• Stress
    • All people have some type of stress in their life and teenagers are no different. Being upset about not understanding the English assignment, hearing a nasty comment by another student, messing up on the choir audition or just even forgetting a school supply can cause stress. Students who are doing well in school, have several friends they talk about, are able to eat meals regularly and getting sleep regularly probably are doing well. Students who may not be handling their stress well may need professional help. Talking with the school guidance counselor, medical professional or spiritual counselor may offer some ideas about how to help the student.
    • Indications that students may not be doing well include:
      • Poor sleep pattern, poor eating pattern or poor grooming
      • Personality changes such as being more angry or violent, being withdrawn, moodiness, or irritability
      • Having anxiety or panic attacks or sadness or depression or becoming violent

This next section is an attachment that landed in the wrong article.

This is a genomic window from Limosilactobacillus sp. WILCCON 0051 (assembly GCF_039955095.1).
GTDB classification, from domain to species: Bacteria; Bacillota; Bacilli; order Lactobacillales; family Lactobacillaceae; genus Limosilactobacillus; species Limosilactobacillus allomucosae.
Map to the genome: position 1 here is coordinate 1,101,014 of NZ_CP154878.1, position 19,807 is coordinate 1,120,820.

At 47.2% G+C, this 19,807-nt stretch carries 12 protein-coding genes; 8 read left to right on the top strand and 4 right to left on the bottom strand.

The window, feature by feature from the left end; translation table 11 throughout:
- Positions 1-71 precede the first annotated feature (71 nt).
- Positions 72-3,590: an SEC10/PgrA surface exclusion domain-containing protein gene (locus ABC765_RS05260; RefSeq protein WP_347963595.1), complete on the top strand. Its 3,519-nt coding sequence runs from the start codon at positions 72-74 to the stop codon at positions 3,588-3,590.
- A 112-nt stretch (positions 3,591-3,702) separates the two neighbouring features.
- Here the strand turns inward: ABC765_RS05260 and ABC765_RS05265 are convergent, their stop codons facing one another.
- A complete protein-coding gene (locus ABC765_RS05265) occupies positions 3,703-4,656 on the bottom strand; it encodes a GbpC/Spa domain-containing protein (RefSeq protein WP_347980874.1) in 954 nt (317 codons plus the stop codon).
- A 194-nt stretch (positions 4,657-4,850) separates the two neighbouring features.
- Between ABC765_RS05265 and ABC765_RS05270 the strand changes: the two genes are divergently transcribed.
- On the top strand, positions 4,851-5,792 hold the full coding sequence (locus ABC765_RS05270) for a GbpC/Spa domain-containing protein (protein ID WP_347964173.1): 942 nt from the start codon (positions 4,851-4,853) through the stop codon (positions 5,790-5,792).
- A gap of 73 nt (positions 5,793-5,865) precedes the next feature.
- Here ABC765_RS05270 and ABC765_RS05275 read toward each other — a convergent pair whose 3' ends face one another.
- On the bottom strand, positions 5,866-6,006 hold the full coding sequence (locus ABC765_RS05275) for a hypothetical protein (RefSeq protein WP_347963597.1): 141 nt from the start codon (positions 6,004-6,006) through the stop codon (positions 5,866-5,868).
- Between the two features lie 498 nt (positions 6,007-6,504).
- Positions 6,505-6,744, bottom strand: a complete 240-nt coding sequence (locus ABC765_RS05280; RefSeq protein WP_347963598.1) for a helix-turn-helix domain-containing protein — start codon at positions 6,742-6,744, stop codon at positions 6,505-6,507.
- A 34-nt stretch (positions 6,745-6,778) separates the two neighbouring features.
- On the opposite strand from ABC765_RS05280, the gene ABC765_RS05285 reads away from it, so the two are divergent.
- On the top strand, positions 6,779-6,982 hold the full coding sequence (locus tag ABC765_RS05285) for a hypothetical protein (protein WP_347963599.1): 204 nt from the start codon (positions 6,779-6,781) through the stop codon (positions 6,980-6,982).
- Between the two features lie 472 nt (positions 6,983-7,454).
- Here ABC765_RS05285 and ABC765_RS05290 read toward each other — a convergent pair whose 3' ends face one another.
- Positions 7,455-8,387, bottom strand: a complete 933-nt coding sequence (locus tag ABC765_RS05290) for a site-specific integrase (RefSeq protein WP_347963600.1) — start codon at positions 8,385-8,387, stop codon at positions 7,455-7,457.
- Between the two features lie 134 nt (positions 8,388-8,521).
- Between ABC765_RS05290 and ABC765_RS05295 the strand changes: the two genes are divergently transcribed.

• Loss of friends or abrupt change in the group of friends
      • Any indications the student may be using tobacco or drugs
      • Physical symptoms such as headaches, abdominal pain or chest pain
      • Constantly talking about being hassled or hurried
    • It is understandable that some of these signs occur for short time periods such as around final exams or other stressful times. But if they occur most days, are getting worse, or extend beyond a reasonable time period, students usually should get some professional help.

Questions for Further Discussion
1. What other advice would you offer to students starting junior high or high school?